8. Amsterdam: Anne Frank Walking Tour with Local Guide
There are stories that deserve to be told, and the experiences of the Jewish Quarter are undoubtedly the protagonists of World War II. During this tour, we will visit some places that were, or are, key to understanding the development of one of the most atrocious moments in history.
We begin with one of the most moving and challenging stories of the Nazi occupation in the Netherlands: the Anne Frank House. Although we will not enter the house, we will review the most famous diary in literature, a story of a young Jewish girl who remained hidden in an Amsterdam house with her family and friends, thus escaping Hitler's clutches. If it has been translated into 70 languages and is included in UNESCO's “Memory of the World Register”, it is for a reason.
We will walk through the Jewish Quarter, discovering how the people had to adapt to a regime that completely changed their lives. We will tell stories and anecdotes that will move you. We will walk among some buildings that, if you look with awareness, still bear the mark of the pain that existed during the conflict.
Do you know the details of the “hunger winter”? We will stop at some synagogues and museums to discuss anecdotes and historical data and find old hiding places that the Dutch resistance offered to the Jews.
A stop in the heart of Amsterdam, precisely in Dam Square, which is the place around which the city was created. Here is the National Monument. A 22-meter-high obelisk built in tribute to the fallen Dutch soldiers, and the Royal Palace, —Koninklijk Palace— which is literally the jewel in the crown, although it is no longer the home of the Dutch royal family.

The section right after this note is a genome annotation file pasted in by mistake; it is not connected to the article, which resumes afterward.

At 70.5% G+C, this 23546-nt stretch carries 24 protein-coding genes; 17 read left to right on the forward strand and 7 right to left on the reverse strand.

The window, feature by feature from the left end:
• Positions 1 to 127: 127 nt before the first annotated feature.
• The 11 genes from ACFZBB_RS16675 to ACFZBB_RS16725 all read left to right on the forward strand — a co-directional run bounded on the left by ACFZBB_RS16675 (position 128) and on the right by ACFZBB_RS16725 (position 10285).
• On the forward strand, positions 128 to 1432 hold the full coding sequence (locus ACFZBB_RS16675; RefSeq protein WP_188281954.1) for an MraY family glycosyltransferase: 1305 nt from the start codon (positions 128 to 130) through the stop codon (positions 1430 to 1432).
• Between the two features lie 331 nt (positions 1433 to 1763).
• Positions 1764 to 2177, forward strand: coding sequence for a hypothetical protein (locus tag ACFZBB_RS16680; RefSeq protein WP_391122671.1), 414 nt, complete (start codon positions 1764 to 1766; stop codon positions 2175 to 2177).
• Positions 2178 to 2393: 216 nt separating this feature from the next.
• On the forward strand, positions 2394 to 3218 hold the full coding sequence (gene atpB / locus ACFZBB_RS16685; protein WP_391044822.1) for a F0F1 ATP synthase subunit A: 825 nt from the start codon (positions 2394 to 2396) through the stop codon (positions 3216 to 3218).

From the essence of the city, we move to the Jewish essence, and as such, it is impossible not to talk about the Portuguese Synagogue, which became the main place of worship for the community. Did you know that the Ets Haim Library - Tree of Life or Livraria Montezinos - is located there? It is the oldest Jewish library in the world and houses unique religious books, so much so that it is on UNESCO's World Heritage List.
The monuments will not go unnoticed either. The Memorial was created by the Dutch writer and artist Jan Wolkers in memory of the numerous victims of Auschwitz. It is made up of broken mirrors that represent the thought that “the sky is no longer intact since Auschwitz”.
Do you know about the February 1941 Strike or The Dokwerker? The statue represents a brave dockworker. We will talk about all the details!
Last stop: The WWII Resistance Museum. Do not expect the typical museum of dates and data, but rather a collection of stories of those characters who do not appear in books: Reconstructions of homes, documents, accessories, newspapers from the time…